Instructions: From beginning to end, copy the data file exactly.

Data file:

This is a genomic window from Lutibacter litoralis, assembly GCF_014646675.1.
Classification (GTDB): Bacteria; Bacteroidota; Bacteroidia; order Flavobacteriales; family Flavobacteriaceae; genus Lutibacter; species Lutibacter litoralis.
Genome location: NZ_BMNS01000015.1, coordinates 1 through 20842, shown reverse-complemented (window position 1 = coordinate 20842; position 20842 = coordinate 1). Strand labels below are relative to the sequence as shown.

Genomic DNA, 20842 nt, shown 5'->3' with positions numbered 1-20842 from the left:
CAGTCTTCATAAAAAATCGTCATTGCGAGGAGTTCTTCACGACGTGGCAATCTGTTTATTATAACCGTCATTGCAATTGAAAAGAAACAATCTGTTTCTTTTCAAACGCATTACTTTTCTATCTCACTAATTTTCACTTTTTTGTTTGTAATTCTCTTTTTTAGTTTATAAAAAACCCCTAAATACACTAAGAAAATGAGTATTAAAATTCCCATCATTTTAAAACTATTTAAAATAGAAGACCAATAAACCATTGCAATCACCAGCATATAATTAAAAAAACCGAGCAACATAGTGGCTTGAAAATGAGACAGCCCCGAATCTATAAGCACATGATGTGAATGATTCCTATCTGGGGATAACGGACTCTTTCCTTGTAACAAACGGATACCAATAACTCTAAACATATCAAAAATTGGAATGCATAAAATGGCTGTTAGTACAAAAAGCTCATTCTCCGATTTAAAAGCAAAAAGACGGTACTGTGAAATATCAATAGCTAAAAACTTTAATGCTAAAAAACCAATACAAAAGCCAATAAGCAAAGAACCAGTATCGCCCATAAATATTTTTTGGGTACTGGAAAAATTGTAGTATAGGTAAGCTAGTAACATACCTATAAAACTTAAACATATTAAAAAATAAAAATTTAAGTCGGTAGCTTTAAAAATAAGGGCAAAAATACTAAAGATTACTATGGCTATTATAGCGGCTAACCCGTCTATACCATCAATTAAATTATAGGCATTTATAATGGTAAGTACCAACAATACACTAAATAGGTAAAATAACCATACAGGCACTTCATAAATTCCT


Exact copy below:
This is a genomic window from Lutibacter litoralis, assembly GCF_014646675.1.
Classification (GTDB): Bacteria; Bacteroidota; Bacteroidia; order Flavobacteriales; family Flavobacteriaceae; genus Lutibacter; species Lutibacter litoralis.
Genome location: NZ_BMNS01000015.1, coordinates 1 through 20842, shown reverse-complemented (window position 1 = coordinate 20842; position 20842 = coordinate 1). Strand labels below are relative to the sequence as shown.

Genomic DNA, 20842 nt, shown 5'->3' with positions numbered 1-20842 from the left:
CAGTCTTCATAAAAAATCGTCATTGCGAGGAGTTCTTCACGACGTGGCAATCTGTTTATTATAACCGTCATTGCAATTGAAAAGAAACAATCTGTTTCTTTTCAAACGCATTACTTTTCTATCTCACTAATTTTCACTTTTTTGTTTGTAATTCTCTTTTTTAGTTTATAAAAAACCCCTAAATACACTAAGAAAATGAGTATTAAAATTCCCATCATTTTAAAACTATTTAAAATAGAAGACCAATAAACCATTGCAATCACCAGCATATAATTAAAAAAACCGAGCAACATAGTGGCTTGAAAATGAGACAGCCCCGAATCTATAAGCACATGATGTGAATGATTCCTATCTGGGGATAACGGACTCTTTCCTTGTAACAAACGGATACCAATAACTCTAAACATATCAAAAATTGGAATGCATAAAATGGCTGTTAGTACAAAAAGCTCATTCTCCGATTTAAAAGCAAAAAGACGGTACTGTGAAATATCAATAGCTAAAAACTTTAATGCTAAAAAACCAATACAAAAGCCAATAAGCAAAGAACCAGTATCGCCCATAAATATTTTTTGGGTACTGGAAAAATTGTAGTATAGGTAAGCTAGTAACATACCTATAAAACTTAAACATATTAAAAAATAAAAATTTAAGTCGGTAGCTTTAAAAATAAGGGCAAAAATACTAAAGATTACTATGGCTATTATAGCGGCTAACCCGTCTATACCATCAATTAAATTATAGGCATTTATAATGGTAAGTACCAACAATACACTAAATAGGTAAAATAACCATACAGGCACTTCATAAATTCCT